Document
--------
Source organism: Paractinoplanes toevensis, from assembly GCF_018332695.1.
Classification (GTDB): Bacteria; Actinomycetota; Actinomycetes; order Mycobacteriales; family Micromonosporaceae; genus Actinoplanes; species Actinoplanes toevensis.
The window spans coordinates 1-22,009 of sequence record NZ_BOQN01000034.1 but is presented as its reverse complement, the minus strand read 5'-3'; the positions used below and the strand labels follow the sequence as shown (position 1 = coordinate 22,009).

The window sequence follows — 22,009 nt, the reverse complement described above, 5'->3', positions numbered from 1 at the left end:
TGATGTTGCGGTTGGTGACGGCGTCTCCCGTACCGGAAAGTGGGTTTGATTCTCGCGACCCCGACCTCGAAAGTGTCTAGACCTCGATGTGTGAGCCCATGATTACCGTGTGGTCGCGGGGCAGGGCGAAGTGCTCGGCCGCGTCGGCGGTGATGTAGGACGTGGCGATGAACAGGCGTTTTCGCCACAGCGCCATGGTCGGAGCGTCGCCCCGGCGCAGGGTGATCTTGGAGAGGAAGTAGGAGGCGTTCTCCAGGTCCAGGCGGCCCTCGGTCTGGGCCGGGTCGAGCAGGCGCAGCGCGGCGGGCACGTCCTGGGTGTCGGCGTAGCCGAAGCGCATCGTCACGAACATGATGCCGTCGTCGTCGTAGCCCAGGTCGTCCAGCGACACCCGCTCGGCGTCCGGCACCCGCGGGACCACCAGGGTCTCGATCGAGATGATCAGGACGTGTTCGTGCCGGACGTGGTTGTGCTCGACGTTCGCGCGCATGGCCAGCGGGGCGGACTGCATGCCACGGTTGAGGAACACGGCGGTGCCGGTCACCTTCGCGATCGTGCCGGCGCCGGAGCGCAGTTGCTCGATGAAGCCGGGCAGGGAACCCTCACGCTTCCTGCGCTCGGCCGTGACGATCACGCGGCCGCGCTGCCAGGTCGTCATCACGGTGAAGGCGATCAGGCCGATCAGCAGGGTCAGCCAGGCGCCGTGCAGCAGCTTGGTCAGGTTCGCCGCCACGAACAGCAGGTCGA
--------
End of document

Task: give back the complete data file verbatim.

Source organism: Paractinoplanes toevensis, from assembly GCF_018332695.1.
Classification (GTDB): Bacteria; Actinomycetota; Actinomycetes; order Mycobacteriales; family Micromonosporaceae; genus Actinoplanes; species Actinoplanes toevensis.
The window spans coordinates 1-22,009 of sequence record NZ_BOQN01000034.1 but is presented as its reverse complement, the minus strand read 5'-3'; the positions used below and the strand labels follow the sequence as shown (position 1 = coordinate 22,009).

The window sequence follows — 22,009 nt, the reverse complement described above, 5'->3', positions numbered from 1 at the left end:
TGATGTTGCGGTTGGTGACGGCGTCTCCCGTACCGGAAAGTGGGTTTGATTCTCGCGACCCCGACCTCGAAAGTGTCTAGACCTCGATGTGTGAGCCCATGATTACCGTGTGGTCGCGGGGCAGGGCGAAGTGCTCGGCCGCGTCGGCGGTGATGTAGGACGTGGCGATGAACAGGCGTTTTCGCCACAGCGCCATGGTCGGAGCGTCGCCCCGGCGCAGGGTGATCTTGGAGAGGAAGTAGGAGGCGTTCTCCAGGTCCAGGCGGCCCTCGGTCTGGGCCGGGTCGAGCAGGCGCAGCGCGGCGGGCACGTCCTGGGTGTCGGCGTAGCCGAAGCGCATCGTCACGAACATGATGCCGTCGTCGTCGTAGCCCAGGTCGTCCAGCGACACCCGCTCGGCGTCCGGCACCCGCGGGACCACCAGGGTCTCGATCGAGATGATCAGGACGTGTTCGTGCCGGACGTGGTTGTGCTCGACGTTCGCGCGCATGGCCAGCGGGGCGGACTGCATGCCACGGTTGAGGAACACGGCGGTGCCGGTCACCTTCGCGATCGTGCCGGCGCCGGAGCGCAGTTGCTCGATGAAGCCGGGCAGGGAACCCTCACGCTTCCTGCGCTCGGCCGTGACGATCACGCGGCCGCGCTGCCAGGTCGTCATCACGGTGAAGGCGATCAGGCCGATCAGCAGGGTCAGCCAGGCGCCGTGCAGCAGCTTGGTCAGGTTCGCCGCCACGAACAGCAGGTCGA